Today we’re sitting down with Kylie Aldridge-Ogden, Senior Project Manager here at ImageX, to discuss where web projects typically stumble and what successful projects share in common.
ImageX: Tell us about your background as a project manager.
It’s an interesting story! I actually have a Masters in Law, which I obtained after I received my Bachelor Of Business Administration. After I graduated I worked in the hospitality industry for Fairmont and was offered a position in an advertising firm that specialized in the hospitality sector. I initially managed a group of 45 employees and their day-to-day interactions with our hospitality clients. That was my first taste of “project management”, albeit in a services environment.
I then moved towards a more traditional project management role within the firm, managing a portfolio of content for an enterprise client. They had 7,000 properties that required a perpetual flow of content ranging from listings, videos, image galleries, and marketing initiatives. After seven years in that role, I spent a few more in senior operations overseeing all of the company’s project delivery. In total, it was ten years with that firm before moving to ImageX in 2015.
ImageX: Tell us a little about the portfolio you manage here at ImageX.
Most of ImageX’s higher education clients are in my portfolio. It generally consists of four to six active projects, depending their size and nature, and I also manage our Drupal distribution project, “OpenEDU.” Recent clients include Stanford University, Columbus College of Art and Design, Trinity Western University, Ambrose University, and Nebraska Wesleyan University.
ImageX: After a decade in project delivery, what have you seen that most underperforming projects have in common?
Most issues can usually all be traced back to a lack of knowledge and understanding -- of the project, the partnership, the process, etc. The nature of a web project dictates that both the client and the web agency have a high-level understanding of what the project is trying to accomplish and a high-level framework for execution, but the devil really is in the details.
The single most common issue with underperforming projects is a lack of clarity, or in some cases agreement on how project success is defined. When a client hasn’t clearly flushed out their goals and objectives it becomes a running dialogue that can extend a project, balloon scope, and ultimately, kill a budget.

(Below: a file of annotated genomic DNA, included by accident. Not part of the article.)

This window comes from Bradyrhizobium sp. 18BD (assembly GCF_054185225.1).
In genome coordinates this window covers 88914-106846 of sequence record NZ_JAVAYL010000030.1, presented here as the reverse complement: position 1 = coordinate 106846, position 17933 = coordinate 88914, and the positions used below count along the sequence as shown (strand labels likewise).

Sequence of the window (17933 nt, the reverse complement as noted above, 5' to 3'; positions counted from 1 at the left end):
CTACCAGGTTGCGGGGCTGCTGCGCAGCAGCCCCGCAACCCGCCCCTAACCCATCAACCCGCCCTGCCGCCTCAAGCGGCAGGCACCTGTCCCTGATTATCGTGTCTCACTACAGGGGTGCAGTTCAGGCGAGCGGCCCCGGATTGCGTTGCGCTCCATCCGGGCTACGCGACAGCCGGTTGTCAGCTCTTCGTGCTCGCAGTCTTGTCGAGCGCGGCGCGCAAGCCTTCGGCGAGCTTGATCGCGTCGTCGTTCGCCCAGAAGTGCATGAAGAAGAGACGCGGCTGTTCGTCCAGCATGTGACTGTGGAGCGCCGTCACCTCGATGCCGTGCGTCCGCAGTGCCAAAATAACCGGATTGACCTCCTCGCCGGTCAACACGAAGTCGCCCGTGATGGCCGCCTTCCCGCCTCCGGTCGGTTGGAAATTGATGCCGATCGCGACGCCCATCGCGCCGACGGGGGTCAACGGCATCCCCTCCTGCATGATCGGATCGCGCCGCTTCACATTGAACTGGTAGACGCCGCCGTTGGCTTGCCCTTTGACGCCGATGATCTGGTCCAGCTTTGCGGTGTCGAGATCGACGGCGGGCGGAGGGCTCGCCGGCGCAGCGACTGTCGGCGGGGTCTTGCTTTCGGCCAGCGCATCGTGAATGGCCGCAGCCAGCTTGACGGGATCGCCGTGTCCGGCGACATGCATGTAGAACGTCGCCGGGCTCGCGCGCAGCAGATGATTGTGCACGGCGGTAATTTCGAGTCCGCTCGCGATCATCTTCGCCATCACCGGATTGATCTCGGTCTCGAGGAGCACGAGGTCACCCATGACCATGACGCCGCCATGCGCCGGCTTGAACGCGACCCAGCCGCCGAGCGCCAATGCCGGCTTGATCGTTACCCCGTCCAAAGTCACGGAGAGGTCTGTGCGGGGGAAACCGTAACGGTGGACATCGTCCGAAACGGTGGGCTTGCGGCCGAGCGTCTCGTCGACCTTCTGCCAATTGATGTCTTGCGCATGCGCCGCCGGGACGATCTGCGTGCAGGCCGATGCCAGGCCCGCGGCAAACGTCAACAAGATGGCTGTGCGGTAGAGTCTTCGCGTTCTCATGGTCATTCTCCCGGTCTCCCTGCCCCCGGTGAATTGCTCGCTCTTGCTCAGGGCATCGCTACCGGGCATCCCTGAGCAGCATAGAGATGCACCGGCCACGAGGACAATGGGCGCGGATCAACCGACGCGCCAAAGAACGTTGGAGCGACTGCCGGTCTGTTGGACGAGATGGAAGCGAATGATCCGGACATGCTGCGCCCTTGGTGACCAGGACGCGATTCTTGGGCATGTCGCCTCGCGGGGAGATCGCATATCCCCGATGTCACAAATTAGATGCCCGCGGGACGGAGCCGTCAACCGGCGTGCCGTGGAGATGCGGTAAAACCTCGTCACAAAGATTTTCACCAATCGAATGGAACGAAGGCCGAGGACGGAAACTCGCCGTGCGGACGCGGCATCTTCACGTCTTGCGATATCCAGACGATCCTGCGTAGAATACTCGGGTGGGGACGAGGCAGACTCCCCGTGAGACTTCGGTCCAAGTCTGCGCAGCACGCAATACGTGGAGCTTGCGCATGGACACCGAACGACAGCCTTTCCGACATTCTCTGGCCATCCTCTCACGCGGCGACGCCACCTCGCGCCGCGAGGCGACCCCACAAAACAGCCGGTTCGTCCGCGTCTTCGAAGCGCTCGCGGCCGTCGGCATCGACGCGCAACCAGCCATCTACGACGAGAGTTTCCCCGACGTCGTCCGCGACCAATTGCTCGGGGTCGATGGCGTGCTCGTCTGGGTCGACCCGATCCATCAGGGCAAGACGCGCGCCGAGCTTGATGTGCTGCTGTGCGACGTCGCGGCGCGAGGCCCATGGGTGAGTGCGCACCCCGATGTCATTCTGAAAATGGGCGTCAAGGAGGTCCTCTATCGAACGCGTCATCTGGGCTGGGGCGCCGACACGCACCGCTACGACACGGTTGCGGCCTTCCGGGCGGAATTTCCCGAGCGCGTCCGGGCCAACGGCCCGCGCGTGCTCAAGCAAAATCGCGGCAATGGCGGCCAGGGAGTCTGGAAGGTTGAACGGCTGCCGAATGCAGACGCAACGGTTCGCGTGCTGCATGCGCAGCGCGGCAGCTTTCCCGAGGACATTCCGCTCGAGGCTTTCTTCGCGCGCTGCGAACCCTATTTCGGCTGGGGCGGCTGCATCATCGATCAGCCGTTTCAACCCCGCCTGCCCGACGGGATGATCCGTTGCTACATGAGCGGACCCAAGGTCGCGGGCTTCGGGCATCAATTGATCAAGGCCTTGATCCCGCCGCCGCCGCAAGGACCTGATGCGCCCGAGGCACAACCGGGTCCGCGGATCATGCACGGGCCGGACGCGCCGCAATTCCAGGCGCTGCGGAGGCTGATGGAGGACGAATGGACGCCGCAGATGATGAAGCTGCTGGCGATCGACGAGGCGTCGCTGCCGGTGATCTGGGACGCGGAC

Too many cooks in the kitchen, or not having a unified project lead who is empowered to make decisions and move a project forward. Time is money, and the more back and forth or time it takes to make decisions will incrementally add more hours to a project that don’t seem meaningful at the time but, once accumulated, cause significant overages.
Lack of commitment to the project schedule. Even a healthy project timeline can be overshot if decisions aren’t made within the delivery cycles. Depending on the delivery process a client chooses, and particularly within an Agile development process, a client can make changes throughout the entire project lifecycle. That can be great, but it can also introduce indecisiveness where every decision is scrutinized. Again, consistent small delays can kill a project timeline, and ultimately the budget.
Having enough resources to do the job. Knowing what will be required by your organization, and when, is critical to project success. Let’s use content as an example when talking about a web project -- inventorying, migrating, and re-writing content is a labour-intensive part of the redesign and usually taken on by the client versus their agency vendor. Knowing what you’re responsible for, planning, and resourcing for it is critical to project success.
ImageX: Conversely, what do projects that succeed have in common?
It’s an interesting question. There’s obviously the inverse of everything we just talked about -- proper project planning, staffing, appropriate project leads, etc. But there is also a variety of intangible reasons why projects succeed, which often comes from the preliminary strategy of the project.
Knowing what your internal stakeholders want to achieve. Different groups within the organization may have different goals and objectives; finding out what those are after you’ve invested a lot of work toward the redesign is the worst case scenario. The projects that enjoy the greatest amount of success have a unified team with clear expectations going into the project.
Knowing exactly what kind of partnership you want with your web vendor and choosing them based on that working relationship. Some clients want to be managed, others want to manage the partner; some clients want to do as much of the work as possible, while others want to rely on the expertise of their partner. No two clients are the same, nor are any two web agencies. Of all the successful projects I’ve been a part of, a complementary partnership has been consistent across them all.
Alignment of expectations between the organization and the web vendor. Project goals, timelines, scope and budget; successful projects have complete transparency on these elements of the project and aligned expectations. Successful projects have consistent conversations on these elements from the start to the completion of the project.
ImageX: What advice would you give an organization just starting a website redesign?
Clearly outline your objectives for the website and make all decisions along the way within that framework. Don’t allow your decision making process to get pulled in different directions; once the project stakeholders align on the objectives, ensure everyone understands that preferences or biases will be tested against the project's stated objectives. That should eliminate a lot of back and forth along the way.
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